If it’s foggy, why not choose one of the coastal walks. We really enjoyed the nearby hike to Mulstoa Beach.
Let someone know where you’re going and when you plan to be out. Carry the hiking essentials as weather can turn quickly. Don’t forget raincoats and warm layers, even if you start out on a sunny summer day.
In Reine, stop in at the Lofotodden National Park Visitor Centre. Get updated information and purchase WAG (waste aggregation and gelling) bags – so you can pack out your own poop if you’re planning to camp on Kvalvika Beach. You could also buy the bags here on Amazon.
Ryten hike description
Look for the trail leaving the parking lot in Innersand. It starts off flat on a combination of dirt and boardwalk. Periodically there are places on the boardwalk to allow for passing. Then the climbing starts but so do the views. Looking back, you’ll see green fields, red-roofed farms, a gorgeous beach in the distance, and the jagged peaks of Flakstadøya Island.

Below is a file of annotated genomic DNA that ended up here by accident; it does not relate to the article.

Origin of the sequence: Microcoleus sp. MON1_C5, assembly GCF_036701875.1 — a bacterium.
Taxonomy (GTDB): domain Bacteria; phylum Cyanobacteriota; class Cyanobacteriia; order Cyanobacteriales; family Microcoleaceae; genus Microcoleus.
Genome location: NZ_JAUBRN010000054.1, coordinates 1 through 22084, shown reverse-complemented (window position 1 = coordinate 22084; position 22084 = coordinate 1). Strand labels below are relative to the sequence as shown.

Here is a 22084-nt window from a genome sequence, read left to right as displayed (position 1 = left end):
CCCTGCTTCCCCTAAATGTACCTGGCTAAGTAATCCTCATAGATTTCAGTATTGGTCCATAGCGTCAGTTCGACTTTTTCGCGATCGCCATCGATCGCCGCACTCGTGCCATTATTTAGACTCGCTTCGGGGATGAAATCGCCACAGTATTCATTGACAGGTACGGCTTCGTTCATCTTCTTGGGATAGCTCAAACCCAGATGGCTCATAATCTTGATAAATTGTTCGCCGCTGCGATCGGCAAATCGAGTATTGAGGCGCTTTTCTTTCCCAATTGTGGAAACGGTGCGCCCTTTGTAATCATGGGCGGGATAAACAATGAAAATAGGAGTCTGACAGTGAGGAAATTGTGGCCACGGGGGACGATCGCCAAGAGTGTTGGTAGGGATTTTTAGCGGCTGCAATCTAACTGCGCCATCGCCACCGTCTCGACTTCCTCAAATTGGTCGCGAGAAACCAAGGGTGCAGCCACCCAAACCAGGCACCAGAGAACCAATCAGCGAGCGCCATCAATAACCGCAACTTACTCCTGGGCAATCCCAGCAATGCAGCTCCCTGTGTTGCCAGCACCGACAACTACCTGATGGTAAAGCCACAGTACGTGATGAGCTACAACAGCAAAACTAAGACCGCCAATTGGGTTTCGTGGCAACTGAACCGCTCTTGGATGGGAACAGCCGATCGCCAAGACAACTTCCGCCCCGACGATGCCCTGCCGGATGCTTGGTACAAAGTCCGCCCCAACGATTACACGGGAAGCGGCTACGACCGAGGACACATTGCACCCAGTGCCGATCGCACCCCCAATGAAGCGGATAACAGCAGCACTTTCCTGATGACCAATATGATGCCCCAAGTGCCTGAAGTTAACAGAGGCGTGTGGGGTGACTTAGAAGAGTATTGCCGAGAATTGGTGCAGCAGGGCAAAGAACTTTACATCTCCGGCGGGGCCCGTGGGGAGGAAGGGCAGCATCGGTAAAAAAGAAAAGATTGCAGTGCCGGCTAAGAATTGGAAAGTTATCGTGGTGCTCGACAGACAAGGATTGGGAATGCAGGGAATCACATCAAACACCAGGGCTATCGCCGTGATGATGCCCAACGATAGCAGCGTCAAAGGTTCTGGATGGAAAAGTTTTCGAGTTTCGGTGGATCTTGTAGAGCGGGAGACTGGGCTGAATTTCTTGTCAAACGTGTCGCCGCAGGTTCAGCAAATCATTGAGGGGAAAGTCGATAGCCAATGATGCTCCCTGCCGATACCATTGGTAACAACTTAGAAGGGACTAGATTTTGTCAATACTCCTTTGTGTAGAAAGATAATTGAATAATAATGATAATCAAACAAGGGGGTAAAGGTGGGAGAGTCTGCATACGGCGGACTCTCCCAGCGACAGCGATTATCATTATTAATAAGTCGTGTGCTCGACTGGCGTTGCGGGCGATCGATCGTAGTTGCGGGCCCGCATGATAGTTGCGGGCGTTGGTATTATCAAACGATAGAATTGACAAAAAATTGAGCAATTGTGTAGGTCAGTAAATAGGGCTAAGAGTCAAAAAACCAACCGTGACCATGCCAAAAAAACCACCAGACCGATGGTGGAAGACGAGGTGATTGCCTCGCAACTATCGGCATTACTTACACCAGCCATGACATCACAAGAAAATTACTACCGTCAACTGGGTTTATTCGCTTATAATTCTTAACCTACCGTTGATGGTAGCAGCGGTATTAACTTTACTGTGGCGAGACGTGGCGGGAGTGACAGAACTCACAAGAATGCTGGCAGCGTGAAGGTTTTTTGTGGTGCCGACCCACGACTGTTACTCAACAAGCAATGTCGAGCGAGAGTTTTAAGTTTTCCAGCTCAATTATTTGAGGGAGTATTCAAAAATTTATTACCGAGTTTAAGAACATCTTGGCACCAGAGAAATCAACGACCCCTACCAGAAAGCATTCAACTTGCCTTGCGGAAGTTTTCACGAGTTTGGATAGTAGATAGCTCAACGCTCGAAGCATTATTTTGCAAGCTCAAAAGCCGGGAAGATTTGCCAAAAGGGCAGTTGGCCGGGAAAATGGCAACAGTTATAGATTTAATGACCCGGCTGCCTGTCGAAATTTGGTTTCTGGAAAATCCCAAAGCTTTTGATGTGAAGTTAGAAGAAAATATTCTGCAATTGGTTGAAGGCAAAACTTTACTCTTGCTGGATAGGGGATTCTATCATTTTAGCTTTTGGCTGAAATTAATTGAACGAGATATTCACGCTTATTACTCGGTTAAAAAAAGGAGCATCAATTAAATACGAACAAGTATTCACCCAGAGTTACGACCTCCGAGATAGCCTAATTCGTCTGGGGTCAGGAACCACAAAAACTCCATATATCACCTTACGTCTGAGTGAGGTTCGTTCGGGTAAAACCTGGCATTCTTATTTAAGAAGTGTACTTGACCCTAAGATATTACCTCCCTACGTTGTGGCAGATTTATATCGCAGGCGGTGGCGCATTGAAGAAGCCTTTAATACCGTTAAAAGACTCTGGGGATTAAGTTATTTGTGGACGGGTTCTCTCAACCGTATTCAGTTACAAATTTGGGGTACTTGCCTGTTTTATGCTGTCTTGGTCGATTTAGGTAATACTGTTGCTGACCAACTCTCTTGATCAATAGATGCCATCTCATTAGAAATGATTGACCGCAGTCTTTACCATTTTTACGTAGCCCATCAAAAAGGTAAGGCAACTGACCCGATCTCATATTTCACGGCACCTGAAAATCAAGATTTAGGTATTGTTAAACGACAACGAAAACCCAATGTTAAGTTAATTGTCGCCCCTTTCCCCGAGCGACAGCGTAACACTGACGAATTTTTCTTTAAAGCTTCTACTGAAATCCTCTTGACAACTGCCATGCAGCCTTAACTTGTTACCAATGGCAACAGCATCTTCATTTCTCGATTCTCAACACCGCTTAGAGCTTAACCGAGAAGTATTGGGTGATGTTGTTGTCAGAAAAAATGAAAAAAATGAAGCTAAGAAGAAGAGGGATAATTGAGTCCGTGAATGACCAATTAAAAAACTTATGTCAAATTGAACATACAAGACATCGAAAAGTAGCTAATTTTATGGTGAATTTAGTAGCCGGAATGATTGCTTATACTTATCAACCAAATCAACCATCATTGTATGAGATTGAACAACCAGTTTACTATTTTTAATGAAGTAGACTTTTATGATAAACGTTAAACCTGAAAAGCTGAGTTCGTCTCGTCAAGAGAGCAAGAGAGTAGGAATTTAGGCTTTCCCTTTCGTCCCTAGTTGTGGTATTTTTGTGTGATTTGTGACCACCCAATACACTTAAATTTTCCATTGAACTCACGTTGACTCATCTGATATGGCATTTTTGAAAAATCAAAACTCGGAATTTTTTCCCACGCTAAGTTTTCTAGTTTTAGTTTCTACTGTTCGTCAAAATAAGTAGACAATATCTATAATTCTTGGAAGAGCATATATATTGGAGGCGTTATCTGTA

After passing two lakes in a short, flat section you’ll start climbing again, but more steeply this time. There are as set of chains that some hikers might find helpful, especially under slippery conditions.
Then there’s a section of boardwalk where you can see the trail climbing up Ryten. There is the option to detour and hike up to the Fredvanghytte – but you’re going to get better views as you go higher, so unless you’re the sort that needs to hike every inch of trail, give it a pass. When you reach Forsvatnet Lake, you’ll need to decide if you’re going to the beach first or up the mountain. (We chose to hike to Kavalvika Beach first.)
It’s a steady but not difficult hike up Ryten. It was dry on the day we hiked Ryten but under wet conditions, you’ll be into mud. Be a good person and don’t contribute to trail braiding.
As you climb higher, you’ll be close to cliffs if you keep to the left. There’s more drama if you do that, but if you’re fearful of heights, just step a few feet to the right.